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June 22, 2005



Why did Lawson give up on monetarism? Why did he replace it by "shadowing" the Deutschmark, which meant that he was 'steering'the British economy by reference to German money supply figures rather than British ones?
We laymen can find such things a bit of a puzzle.

Patrick Crozier

I seem to remember the argument was that no one could decide which measure of money to use.

In his biography, Lawson devotes about a paragraph to this. His argument was that we would never be able to impose the necessary discipline on ourselves so we needed someone from outside to do it.

Does date it somewhat.

Angry Economist

Lawson got a lot of things wrong, like causing the recession of the late 1980s. Did this blunder lead him to ditch his monetarist stance? Personally I think that there has only ever been 'pretend' monetarism in the UK.

Most 'monetarist' stances were never fully monetarist anyway but always used other economic tools which would have made Friedman et al shiver.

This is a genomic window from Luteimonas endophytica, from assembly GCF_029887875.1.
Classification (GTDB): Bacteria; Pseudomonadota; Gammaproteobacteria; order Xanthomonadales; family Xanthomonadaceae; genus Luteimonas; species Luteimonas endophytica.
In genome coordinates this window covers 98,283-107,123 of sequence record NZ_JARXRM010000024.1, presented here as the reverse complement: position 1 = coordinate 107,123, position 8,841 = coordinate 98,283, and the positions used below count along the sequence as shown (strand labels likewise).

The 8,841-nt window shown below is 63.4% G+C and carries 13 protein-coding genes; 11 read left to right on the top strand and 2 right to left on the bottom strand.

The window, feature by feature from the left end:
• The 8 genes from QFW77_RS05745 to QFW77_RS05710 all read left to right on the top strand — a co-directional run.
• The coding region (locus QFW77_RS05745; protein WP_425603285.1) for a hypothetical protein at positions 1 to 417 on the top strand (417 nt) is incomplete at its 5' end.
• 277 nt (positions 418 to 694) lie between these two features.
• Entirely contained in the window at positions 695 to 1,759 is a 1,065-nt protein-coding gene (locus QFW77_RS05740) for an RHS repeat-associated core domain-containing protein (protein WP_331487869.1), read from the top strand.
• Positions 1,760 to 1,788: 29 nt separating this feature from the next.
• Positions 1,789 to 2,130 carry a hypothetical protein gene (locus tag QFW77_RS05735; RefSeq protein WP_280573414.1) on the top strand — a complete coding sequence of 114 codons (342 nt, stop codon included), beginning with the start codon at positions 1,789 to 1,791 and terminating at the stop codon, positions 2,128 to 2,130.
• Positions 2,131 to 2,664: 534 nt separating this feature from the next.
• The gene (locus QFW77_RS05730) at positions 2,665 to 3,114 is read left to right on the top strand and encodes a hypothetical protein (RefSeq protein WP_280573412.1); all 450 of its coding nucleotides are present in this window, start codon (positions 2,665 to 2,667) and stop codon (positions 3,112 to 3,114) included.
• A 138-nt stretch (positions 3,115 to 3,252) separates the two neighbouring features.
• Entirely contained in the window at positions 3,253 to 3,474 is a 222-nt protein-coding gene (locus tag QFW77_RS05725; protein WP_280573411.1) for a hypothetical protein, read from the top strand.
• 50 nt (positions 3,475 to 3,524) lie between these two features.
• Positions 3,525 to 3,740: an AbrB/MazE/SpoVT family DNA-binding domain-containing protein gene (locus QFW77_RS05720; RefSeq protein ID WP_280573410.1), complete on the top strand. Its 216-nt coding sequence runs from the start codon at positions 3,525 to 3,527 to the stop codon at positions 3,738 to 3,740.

The problem with measuring money was that they didn't use to count credit card debt as money. So they underestimated the demand for money.


I think the Lawson case is interesting because there's a good chance that it was just a matter of intellectual error, rather than the usual political chicanery. No danger of anyone ever attributing any part of Toni's record to intellectual anything, eh?


Chris Dow and Iaian Saville - both former Bank of England economists, wrote a very interesting book on british monetary policy , including the monetarism experience - and why it was all rubbish. Very good read. Very instructive.

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